Industrial conglomerate Tyco International (NYSE: TYC) is looking more and more like a service company these days and less conglomerate-like. This change is good for margins and should reward investors in the long run.

Tyco just reported on its fiscal fourth quarter, showing 4% revenue growth year-over-year to $4.5 billion and 25% stronger earnings from continuing operations at $0.74 per share. Recent moves have included selling off the underperforming European waterworks division (here's a box of tissues, dude) and buying security giant Broadview. And alongside this earnings report, Tyco took the next step by selling a majority stake in its fast-growing but low-margin electrical and metal products segment to private equity firm Clayton Dubilier & Rice.

Once again, Tyco becomes less industrial and more service-oriented, handing the day-to-day responsibility of running the metals business to the new majority owner. The $720 million of cash proceeds from this transaction will be pumped right into financing Tyco's generous share buyback program.

Simplification seems to be the general trend in today's industrial conglomerates scene. We've discussed Tyco's change of direction already, and General Electric (NYSE: GE) is selling more and bigger businesses than it is buying these days including the pending spinoff of media giant NBC Universal to cable giant Comcast (Nasdaq: CMCSA). 3M (NYSE: MMM) is bucking the trend with a number of large deals on the buyer's side in recent months, but even there, 3M targets Cogent (Nasdaq: COGT) and Arizant are firmly established security and health care businesses rather than heavy industry operations.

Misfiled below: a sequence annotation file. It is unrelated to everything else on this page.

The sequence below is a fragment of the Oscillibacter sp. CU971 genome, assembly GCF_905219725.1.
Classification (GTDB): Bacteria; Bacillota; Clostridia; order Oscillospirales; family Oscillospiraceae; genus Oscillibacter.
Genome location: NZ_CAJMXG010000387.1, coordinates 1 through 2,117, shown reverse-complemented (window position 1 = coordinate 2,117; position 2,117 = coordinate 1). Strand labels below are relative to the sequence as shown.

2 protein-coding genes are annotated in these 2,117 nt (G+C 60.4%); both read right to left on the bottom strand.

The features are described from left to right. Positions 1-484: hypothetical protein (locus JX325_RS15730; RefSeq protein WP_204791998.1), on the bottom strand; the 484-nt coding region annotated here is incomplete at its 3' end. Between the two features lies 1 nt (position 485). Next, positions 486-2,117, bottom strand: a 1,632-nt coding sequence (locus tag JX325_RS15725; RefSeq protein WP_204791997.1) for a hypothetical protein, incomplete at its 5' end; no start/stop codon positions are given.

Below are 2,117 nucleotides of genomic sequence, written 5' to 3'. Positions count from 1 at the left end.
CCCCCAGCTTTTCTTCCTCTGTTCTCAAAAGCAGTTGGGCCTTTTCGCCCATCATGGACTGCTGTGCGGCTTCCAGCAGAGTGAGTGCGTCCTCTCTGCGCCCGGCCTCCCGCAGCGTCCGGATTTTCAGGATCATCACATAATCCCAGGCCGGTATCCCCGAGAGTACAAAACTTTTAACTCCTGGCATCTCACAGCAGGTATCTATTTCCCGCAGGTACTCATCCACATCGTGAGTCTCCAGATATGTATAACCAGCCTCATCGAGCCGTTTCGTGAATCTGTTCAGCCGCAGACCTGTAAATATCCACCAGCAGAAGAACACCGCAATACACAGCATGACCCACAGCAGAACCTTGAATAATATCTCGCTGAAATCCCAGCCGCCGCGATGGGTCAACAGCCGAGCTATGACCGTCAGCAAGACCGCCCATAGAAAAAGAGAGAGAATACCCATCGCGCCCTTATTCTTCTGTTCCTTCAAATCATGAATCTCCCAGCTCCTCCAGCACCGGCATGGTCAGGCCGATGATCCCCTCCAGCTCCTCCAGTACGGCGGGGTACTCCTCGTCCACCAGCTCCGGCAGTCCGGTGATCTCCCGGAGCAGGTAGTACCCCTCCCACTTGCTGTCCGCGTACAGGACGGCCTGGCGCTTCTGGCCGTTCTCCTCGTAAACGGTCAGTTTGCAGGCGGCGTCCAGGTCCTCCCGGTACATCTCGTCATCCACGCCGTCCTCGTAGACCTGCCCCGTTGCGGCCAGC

The markets took Tyco's one-two punch of ho-hum results and business simplification with a shrug, but I think we're looking at a very positive net effect. Tyco is grabbing its margins by the horns and steering the unwieldy multi-headed beast in a new and more manageable direction. This is not an exciting story about organic growth, but a tale of smart management of Tyco's considerable assets.

I'm giving Tyco a thumbs-up rating in my CAPS portfolio right now to capture the spread I see between improvement opportunities and market response. You can follow my all-star lead in just a couple of clicks.

Fool contributor Anders Bylund holds no position in any of the companies discussed here. 3M is a Motley Fool Inside Value recommendation. Try any of our Foolish newsletter services free for 30 days. We Fools may not all hold the same opinions, but we all believe that considering a diverse range of insights makes us better investors. You can check out Anders' holdings and a concise bio if you like, and The Motley Fool is investors writing for investors.